Best practices and known issues for block-level replication are as follows:
The block-level replication source cache is created in the Job Results directory. For optimal replication performance with a high I/O rate, move the Job Results directory to a different SSD on the source server.
To avoid replication lag, use a dedicated network link with good bandwidth between the source server and the destination server.
For optimal replication and permanent boot performance, configure granular replication and recovery point store on a separate disk and a destination server. Configuring the recovery point store on an SSD disk will improve performance.
For optimal granular replication performance, set the minimal ACRP interval to 1 hour.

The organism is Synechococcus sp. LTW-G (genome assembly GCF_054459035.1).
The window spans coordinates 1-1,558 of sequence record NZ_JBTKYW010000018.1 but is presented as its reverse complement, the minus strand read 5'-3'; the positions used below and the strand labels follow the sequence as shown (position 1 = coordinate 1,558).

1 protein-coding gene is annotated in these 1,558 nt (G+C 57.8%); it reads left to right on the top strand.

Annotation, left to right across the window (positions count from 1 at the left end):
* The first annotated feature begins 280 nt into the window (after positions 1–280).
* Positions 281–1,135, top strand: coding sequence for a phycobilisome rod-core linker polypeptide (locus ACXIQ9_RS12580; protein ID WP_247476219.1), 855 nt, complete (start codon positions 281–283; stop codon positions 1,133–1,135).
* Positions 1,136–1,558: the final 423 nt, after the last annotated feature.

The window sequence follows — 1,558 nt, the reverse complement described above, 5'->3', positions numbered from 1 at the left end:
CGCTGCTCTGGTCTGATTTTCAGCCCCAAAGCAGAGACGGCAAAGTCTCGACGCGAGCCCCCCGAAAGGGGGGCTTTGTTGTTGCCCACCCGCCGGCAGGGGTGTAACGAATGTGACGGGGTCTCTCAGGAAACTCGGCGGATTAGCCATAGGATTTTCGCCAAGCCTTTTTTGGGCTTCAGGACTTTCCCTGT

Creation of frequent recovery points such as specifying a recovery point interval in seconds with larger recovery point retentions (such as days or weeks) might degrade recovery point store performance.
Pseudo-off-peak time might degrade recovery point store performance.
Align recovery point intervals, retention, and off-peak time so that the recovery point store can merge and produce more coarse recovery points with time.
Over-provisioning the recovery point store space might lead to performance degradation and failure during the merge operation.
Merging recovery points requires space. Provision adequate space.
If you run a resync operation manually, then all existing recovery points become invalid.
To optimally use the memory on the destination server, granular fan-in configuration using the same destination server must be shared with the local recovery point store.
During an active replication operation, the destination volume explorer view is not refreshed with the current data. To see the refreshed view of the destination volume, suspend the replication operation, or you can create a replica copy without suspending the replication operation.